Fallin’ In Love by Hamilton, Joe Frank and Reynolds (Playboy, 1975)

One Sunday in August of 1975, Tommy Reynolds woke up, go dressed and turned on his radio to tune into the American Top 40 countdown. He had just heard the end of the Eagles’ One Of These Nights, which was at #2. Then Casey talked a bout having a new #1 song, ‘shooting from #5 to #1, it’s Hamilton, Joe Frank & Reynolds with Fallin’ In Love‘. Tommy paused for a moment then to himself, ‘I have a #1 record that I had absolutely nothing to do with. What the hell?’

No kidding, Tommy. In fact Tommy had left the group 3 years prior to that song reaching the top and was playing in a different band. But you who was really pissed that day? Alan Dennison, the man who replaced Tommy. So whose fault is this, you might ask. Well either directly or indirectly it was Hugh Hefner’s. See, when HJR&R were looking for a new record label as Hamilton Joe Frank & Dennison, Playboy Records was the only with interest to sign them, under one condition: that they use the name Hamilton, Joe Frank & Reynolds. Apparently Hugh had a thing for Don’t Pull Your Love (insert joke here) their 1971 Top 5 hit and thought he could get them to the top if the name stayed the same. And damn, it worked. Ol Hugh knows his stuff. And to add insult to injury, their followup Winners & Losers also made the Top 40. Which meant [Tommy] Reynolds was credited for 2 hits that he had nothing to do with.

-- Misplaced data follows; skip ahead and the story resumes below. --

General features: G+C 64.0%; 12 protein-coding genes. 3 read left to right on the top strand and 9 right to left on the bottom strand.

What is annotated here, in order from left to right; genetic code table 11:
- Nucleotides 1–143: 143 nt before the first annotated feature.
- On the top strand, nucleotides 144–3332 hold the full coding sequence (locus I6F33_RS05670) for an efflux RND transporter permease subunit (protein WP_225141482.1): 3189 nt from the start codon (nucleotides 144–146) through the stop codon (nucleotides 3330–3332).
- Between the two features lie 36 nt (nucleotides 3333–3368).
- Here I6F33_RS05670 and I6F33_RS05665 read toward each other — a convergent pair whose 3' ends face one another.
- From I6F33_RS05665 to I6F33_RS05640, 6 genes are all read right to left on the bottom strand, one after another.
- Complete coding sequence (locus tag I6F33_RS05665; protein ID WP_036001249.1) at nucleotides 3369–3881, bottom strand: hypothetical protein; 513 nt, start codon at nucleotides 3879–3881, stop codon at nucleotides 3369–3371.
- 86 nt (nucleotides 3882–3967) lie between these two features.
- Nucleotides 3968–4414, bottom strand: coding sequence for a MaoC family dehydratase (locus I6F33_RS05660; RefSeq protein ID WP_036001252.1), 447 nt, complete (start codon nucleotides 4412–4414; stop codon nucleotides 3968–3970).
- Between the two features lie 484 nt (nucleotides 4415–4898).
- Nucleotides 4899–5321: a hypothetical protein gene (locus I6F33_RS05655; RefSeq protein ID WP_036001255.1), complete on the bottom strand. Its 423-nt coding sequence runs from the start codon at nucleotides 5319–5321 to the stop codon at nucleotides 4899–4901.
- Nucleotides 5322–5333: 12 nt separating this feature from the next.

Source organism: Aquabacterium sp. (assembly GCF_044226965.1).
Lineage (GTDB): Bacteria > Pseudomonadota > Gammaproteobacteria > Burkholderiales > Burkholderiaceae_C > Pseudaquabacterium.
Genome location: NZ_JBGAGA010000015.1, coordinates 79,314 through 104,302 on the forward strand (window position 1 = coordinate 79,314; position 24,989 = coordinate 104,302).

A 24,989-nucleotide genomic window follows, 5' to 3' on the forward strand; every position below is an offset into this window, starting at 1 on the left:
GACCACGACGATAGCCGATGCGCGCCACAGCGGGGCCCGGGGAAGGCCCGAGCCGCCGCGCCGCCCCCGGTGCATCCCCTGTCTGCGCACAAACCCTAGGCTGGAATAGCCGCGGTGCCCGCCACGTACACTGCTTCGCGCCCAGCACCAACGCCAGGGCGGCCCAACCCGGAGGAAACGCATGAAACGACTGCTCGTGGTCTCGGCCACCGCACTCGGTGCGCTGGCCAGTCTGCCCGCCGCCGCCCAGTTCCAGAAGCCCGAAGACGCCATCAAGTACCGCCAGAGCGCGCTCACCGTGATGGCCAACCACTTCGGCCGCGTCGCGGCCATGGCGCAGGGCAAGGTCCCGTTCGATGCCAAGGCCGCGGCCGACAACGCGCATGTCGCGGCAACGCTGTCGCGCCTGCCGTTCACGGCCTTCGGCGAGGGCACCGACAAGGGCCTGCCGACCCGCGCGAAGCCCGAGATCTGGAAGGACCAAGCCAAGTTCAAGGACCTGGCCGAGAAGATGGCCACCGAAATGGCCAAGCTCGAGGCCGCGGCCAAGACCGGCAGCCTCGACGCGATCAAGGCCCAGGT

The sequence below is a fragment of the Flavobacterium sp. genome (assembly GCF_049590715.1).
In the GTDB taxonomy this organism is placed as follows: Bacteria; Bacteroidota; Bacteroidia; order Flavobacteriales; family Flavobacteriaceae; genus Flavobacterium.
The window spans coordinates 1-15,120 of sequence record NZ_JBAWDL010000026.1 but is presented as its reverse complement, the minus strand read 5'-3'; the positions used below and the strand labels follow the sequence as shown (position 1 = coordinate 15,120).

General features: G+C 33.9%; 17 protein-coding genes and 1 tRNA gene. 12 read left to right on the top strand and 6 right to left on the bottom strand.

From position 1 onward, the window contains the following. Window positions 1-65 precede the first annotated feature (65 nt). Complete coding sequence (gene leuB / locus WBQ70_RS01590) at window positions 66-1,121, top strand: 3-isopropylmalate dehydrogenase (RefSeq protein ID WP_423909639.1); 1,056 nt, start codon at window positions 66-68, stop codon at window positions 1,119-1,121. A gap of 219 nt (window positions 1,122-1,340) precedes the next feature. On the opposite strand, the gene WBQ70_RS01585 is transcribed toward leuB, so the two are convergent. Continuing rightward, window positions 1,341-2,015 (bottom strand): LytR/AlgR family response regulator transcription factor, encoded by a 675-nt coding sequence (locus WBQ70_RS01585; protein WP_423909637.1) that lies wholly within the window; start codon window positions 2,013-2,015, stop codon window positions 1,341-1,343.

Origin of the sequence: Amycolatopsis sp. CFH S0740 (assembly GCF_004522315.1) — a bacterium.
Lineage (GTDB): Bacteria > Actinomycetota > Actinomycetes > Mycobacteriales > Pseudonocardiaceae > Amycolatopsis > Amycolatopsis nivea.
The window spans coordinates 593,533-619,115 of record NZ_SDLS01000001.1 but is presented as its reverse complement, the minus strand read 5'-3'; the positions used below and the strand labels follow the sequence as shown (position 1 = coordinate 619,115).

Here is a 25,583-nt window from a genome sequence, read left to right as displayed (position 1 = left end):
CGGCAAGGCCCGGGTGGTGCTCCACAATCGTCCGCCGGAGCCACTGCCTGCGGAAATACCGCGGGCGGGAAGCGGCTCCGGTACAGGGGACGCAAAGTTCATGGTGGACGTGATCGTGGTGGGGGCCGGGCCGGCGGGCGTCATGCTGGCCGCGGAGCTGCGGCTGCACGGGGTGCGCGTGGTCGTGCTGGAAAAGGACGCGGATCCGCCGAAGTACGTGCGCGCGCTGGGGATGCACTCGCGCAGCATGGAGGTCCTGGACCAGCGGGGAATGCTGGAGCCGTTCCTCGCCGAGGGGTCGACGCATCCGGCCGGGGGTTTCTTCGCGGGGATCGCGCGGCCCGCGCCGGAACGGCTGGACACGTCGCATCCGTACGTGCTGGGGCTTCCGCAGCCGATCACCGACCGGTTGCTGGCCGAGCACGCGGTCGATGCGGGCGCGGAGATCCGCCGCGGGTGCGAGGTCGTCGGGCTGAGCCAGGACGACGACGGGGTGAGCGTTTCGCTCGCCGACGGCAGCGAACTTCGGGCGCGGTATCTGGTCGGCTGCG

This song was a multi-format hit, hitting #1 on the Adult Contemporary chart, the R&B Top 40 as well as the Top 40 in the UK. At least Alan Dennison got paid for the hits. How confusing was it for his friends and family to see him on the cover of album with someone else’s name? Man the music industry is screwed up. But the song itself is soft and loose, smooth with just a little bit of a funky groove – perfect for the post-Watergate world of mainstream American in 1975.

I was only 4 when this came out, but I created a whole new set of lyrics to this song. I can remember riding in the back seat of our Volkswagen powder blue Rabbit riding along the streets of Bay Shore on the way to a doctor’s appointment coming with my own new song. I can’t remember the words I made up, but I remember the chorus: ‘Betty, Betty’s fallin in love, She’s fallin’ in love with Fred‘. That’s right – my four-year old brain created some sort of Flintstones swinger situation to a Hamilton, Joe Frank and Denni-, I mean, Reynolds song.

By the way guys, your band name sucks and is incredibly stupid. Enjoy the 45.

Leave a comment


  1. W.B.

     /  March 13, 2021

    It would also be the only Number One pop hit to Playboy Records’ name. (They did, however, have a few C&W #1’s courtesy Mickey Gilley.) And it was another hit production from Jim Price, who also helmed Joe Cocker’s cover of the Billy Preston composition “You Are So Beautiful.”

  1. Black Betty by Ram Jam (Epic, 1977) | 7 Inches of 70s Pop

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